Kids are to be heard, seen, and felt. But not all kids are able to express themselves early enough, even when they have a reasonably good grasp of the language. Some late talkers struggle with cognitive and social development when they fail to express their feelings as they would like. That is why as a parent, you should help your kid to develop expressive vocabulary.
Helping a late talker can be a stressful experience not only for parents but also for speech pathologists. With these 5 tips, however, you can manage to help your late talker toddler to start talking.
Studies show that kids who spend too much time using handheld devices such as phones and tablets are more likely to struggle with speech delays as compared to the kids who spend time playing with toys, with other kids. On the other hand, too much exposure to TV and the internet can damage a kid’s language development and reduce their emotional attachment to human beings and animals. Such kids don’t care too much about their parents or peers, even as much as the parents try to teach them otherwise. They will know shapes, colors, and other educational and non-educational material they watch on TV, but they will struggle to utter simple words such as “hello” or “excuse me”. The remedy to this problem is to limit the kid’s exposure of telecommunication devices and encouraging more active forms of entertainment. When they play outside with their peers, their physical abilities, mental health, and communicative abilities will improve.
This means talking about everything that you do; describing everything in simple to understand words and short sentences. If you want to pick something from the floor, say it in words. Let the kid know what you want, how you feel about everything in your surroundings, as well as the smells and tastes you come across. Keep your utterances short but complete. Note the length of your kid’s sentences and try to shorten your sentences to match that length, but ensure that your message is conveyed in full. For example, the kid could be using one-word sentences only, e.g. “food”, “ball”, “come”, etc. You will help him grow his vocabulary by extending the single words to two-word phrases, e.g. “throw the ball”, “come here”, etc. Once he starts to put a few two-word phrases together, you can advance to three or four words. You will need to repeat the phrases multiple times before the kid gets them; most kids learn through repetition.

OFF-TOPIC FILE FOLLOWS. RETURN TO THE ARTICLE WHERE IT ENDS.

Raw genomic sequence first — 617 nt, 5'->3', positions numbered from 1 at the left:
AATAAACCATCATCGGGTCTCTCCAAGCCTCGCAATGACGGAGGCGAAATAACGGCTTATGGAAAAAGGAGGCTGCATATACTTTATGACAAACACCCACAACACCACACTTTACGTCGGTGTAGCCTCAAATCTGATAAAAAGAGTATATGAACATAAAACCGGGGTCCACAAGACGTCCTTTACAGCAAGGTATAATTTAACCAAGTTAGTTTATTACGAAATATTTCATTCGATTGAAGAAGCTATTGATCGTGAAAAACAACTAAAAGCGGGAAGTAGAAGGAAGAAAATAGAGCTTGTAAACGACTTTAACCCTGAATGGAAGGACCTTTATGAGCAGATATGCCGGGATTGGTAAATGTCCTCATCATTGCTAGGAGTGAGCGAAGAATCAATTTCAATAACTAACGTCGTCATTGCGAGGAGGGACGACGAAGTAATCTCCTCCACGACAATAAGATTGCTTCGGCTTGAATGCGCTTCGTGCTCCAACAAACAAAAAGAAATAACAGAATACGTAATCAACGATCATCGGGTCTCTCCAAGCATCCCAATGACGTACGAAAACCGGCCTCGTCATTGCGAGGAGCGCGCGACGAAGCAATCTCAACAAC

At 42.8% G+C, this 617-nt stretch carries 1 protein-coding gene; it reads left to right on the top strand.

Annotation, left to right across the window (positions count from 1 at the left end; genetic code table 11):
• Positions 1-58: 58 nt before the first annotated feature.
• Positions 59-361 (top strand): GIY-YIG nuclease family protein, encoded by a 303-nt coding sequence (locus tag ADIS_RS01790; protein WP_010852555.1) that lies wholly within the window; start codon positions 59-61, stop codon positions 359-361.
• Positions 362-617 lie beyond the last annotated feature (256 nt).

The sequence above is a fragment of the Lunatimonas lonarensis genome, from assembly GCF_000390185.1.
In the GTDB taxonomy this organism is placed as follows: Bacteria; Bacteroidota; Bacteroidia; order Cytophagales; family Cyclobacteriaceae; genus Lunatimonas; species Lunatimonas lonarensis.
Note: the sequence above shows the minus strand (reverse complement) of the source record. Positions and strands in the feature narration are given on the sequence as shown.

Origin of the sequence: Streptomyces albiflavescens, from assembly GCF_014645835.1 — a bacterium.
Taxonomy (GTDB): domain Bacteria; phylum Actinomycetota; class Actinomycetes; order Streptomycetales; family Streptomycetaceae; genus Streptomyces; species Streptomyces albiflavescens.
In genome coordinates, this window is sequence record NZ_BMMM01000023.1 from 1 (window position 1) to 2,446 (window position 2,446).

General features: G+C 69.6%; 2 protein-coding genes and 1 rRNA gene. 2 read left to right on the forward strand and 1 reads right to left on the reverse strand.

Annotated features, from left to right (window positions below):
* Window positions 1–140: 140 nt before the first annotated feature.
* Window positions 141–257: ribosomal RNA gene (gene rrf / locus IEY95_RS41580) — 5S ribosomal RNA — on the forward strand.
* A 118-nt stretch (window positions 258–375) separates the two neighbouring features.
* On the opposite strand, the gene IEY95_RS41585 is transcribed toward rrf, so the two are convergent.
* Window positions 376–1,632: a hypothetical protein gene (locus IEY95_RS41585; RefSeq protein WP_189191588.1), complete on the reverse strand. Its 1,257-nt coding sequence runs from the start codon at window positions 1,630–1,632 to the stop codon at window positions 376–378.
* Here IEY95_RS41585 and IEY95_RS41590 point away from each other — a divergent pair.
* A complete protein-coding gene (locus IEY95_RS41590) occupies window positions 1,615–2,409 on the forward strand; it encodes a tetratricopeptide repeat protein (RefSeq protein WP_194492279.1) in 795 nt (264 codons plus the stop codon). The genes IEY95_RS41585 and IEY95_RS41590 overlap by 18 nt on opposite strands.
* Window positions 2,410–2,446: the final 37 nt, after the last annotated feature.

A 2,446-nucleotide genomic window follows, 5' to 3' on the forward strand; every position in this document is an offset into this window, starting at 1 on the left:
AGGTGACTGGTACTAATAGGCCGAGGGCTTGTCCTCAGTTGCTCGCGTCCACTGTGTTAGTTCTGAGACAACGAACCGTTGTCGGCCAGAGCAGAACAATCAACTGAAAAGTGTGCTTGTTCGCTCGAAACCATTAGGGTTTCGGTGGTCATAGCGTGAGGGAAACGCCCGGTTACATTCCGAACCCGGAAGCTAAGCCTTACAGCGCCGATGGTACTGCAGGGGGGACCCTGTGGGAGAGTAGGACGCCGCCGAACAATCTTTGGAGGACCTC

Try speech therapy for children if the kid is struggling too much to stitch words together, and you are almost giving up. Speech-language pathologists (SLPs) are trained to remedy human communication disorders and to aid late talkers in developing language. They also have the necessary skills to assess oral and feeding development and disorders in kids. Visit such a professional so that they can identify the exact speech challenge that’s plaguing your kid’s development and find the best way to treat it. Note that speech therapy works best for kids below 5 years, although your kid can still benefit from it even if he/she is above 5 years.
Teaching your kid words that he/she will rarely use in their normal day will not help them much. Don’t waste too much of your time teaching the kid big vocabularies. Use the little time you have to teach him words such as “play”, “food”, “car”, “house”, “clean”, etc. Come up with words that can be used several times within a day and within your household.
Work on the areas where the kid uses gestures to express what they want. If he points at a ball, say “ball”. If he shakes his head, say the word “no?”, and if he shows emotion, say the word that best describes that emotion. Any communication that the kid tries to send across, put a label on it.
This is a bonus tip: taking your kid to public places like the beach and the park will help him/her learn new vocabulary. Go with him to the grocery store, expose him to different real circumstances, and try to find the most appropriate responses for his communication attempts.
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